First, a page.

Prime Minister Benjamin Netanyahu landed safely in Israel late Sunday night following his return flight from his visit in Chad, Africa.
But what did Israel gain from formal diplomatic ties with Chad?
When countries like China and India express an interest, as they have in recent years, in significantly upgrading ties with Israel, questions are inevitably raised about what is in it for them.
It is clear why Israel wants improved ties with countries that are world powers with markets of well over a billion people. But why are these countries interested in ties with tiny Israel?
And the reply is always the same: security (arms, in the case of India), intelligence, technology and a pathway to Washington.
But with Prime Minister Benjamin Netanyahu in Chad on Sunday to formally establish ties with the Central African country, this question needs to be reversed. It is clear what Chad – an impoverished, water-starved country engaged in a fight with Boko Haram in the Lake Chad area – wants from Israel. It wants arms and security expertise and intelligence. It wants to learn from Israel's experience about how to protect its borders. It wants to tap into Israel's technological expertise regarding water and agriculture. It wants improved ties with America.
But what does Israel get from Chad? Why is the establishment of relations with a dictatorial, landlocked, impoverished country that Freedom House has classified as the 18th-least-free country in the world so important that it necessitates Netanyahu taking 23 hours out of his busy election-season schedule to travel 16 hours to spend just seven on the ground in Chad.?
First of all, there is the political aspect. Footage of Netanyahu meeting Chadian President Idriss Deby in N'Djamena is sure to feature in the elections campaign as Netanyahu will underline the strong relations Israel has forged during his tenure with China, India, Latin America and Africa.
The African surge, however, has sputtered somewhat since Togo – under pressure from North African Arab countries – canceled a planned African-Israel summit in Togo in October 2017 just a few weeks before it was to begin. There was some talk of rescheduling it a few months later in Israel, but by then Jerusalem had lost some of its enthusiasm and its focus turned more and more to Latin America.
The Togo setback came after a couple of significant gains in Africa, including the seven-country summit Netanyahu held in Uganda in July 2016 as part of a four-country tour to Africa, the first by a sitting Israeli prime minister in some 29 years. This was followed quickly by the established of ties with Guinea, and a one-day visit by Netanyahu to Liberia in June 2017, where he met 10 African leaders at a summit of the Economic Community of West African States (ECOWAS).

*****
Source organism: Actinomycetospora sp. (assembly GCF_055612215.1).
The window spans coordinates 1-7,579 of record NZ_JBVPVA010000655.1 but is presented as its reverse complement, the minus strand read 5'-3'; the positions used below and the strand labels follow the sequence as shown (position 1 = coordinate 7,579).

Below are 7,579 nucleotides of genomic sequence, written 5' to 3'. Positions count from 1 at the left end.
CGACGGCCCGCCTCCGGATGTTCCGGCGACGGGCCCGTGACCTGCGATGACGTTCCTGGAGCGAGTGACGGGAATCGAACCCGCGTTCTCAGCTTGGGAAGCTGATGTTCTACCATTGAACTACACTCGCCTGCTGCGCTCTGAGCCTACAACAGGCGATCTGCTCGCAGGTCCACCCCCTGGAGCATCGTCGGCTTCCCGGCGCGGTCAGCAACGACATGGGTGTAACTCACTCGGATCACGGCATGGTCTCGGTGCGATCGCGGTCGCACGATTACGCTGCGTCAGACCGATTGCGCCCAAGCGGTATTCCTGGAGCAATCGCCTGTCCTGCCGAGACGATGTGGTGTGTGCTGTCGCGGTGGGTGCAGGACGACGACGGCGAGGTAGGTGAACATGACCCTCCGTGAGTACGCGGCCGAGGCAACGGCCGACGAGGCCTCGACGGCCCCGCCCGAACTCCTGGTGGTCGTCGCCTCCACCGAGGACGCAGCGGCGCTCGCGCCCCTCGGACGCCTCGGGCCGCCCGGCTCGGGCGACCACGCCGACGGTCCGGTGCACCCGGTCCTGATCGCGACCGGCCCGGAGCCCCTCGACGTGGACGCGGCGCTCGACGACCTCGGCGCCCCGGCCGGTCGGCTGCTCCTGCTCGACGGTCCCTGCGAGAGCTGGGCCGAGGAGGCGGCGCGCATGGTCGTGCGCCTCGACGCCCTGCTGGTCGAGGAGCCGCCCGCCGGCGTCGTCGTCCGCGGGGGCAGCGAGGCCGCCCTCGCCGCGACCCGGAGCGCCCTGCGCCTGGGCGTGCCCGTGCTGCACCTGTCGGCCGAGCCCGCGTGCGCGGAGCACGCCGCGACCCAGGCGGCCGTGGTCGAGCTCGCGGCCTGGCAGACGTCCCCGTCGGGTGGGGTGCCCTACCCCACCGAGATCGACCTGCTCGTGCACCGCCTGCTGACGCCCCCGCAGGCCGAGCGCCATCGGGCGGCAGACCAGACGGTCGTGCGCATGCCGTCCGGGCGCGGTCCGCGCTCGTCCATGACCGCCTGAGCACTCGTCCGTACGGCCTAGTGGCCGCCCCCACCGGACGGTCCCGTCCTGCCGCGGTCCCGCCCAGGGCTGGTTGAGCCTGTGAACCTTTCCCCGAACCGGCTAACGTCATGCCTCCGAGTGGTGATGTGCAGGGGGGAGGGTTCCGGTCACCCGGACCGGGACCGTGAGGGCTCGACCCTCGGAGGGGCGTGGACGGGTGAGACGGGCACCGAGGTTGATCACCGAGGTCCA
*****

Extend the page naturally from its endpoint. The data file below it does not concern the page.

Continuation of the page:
But then the Togo surprise cancellation hit and the momentum petered out. The visit to Chad will re-energize the African push.
This visit also sends a message that it is possible to decouple relations with Muslim states from the Israeli-Palestinian conflict.
Netanyahu has argued for months – especially in light of Israel’s much discussed cooperation with the Arab countries, including those with whom it has no formal ties – that following years after which it was thought that Arab and Muslim countries around the world would not deal with Israel until the Palestinian issues is solved, the reality is proving the opposite.
Netanyahu publicly visited Oman in November, even though the Palestinian conflict has not been resolved. Security cooperation with Egypt is at record levels, even though the conflict has not been solved. And Saudi Arabia is allowing planes to and from Israel fly over its airspace, even though the conflict is still not solved.
The establishment of ties with Chad – a Muslim-majority country that cut off relations with Israel 42 years ago under the influence of its neighbor, Libyan dictator Muammar Gaddafi – illustrates a de-linking of Israel's ties with Muslim states from the Palestinian issue. If Chad can do it, then maybe the seven other Muslim Sub-Saharan states with whom Israel does not have diplomatic relations – such as Mali and Sudan – can do it as well.
Then there is the diplomatic aspect of the establishment of ties. The 54 African states make up an important bloc in the 193-state UN. Neutralize the enmity of these countries, make it so they don't reflexively vote against Israel on every UN vote, and you chip away at the automatic majority the Palestinians have enjoyed for so long in the United Nations.
For instance, a month after Chad’s President Deby visited Israel in November, his country – which historically always voted against Israel at the UN – did not vote on a measure in December condemning Hamas, one that Chad would definitely have voted against in the past.
Chad joined fully half of all 54 African countries who did not vote for the Palestinians on a vote that they fought very hard for, a significant change in voting patterns.
There is also a strategic benefit to Israel in ties with Chad, as the country borders Libya and Sudan, giving Israel better capability of monitoring developments in both those countries.
Up until a falling out between Sudan and Iran in 2016, Sudan was an essential component of Iran’s ability to smuggle arms into Gaza, with an arms route going from Iran, to Port Sudan, to Egypt, and through tunnels into Gaza. That route has largely been neutralized, but it shows the importance of having a presence in Central Africa – a region that left unchecked could very much be used in ways inimical to Israel’s critical interests.
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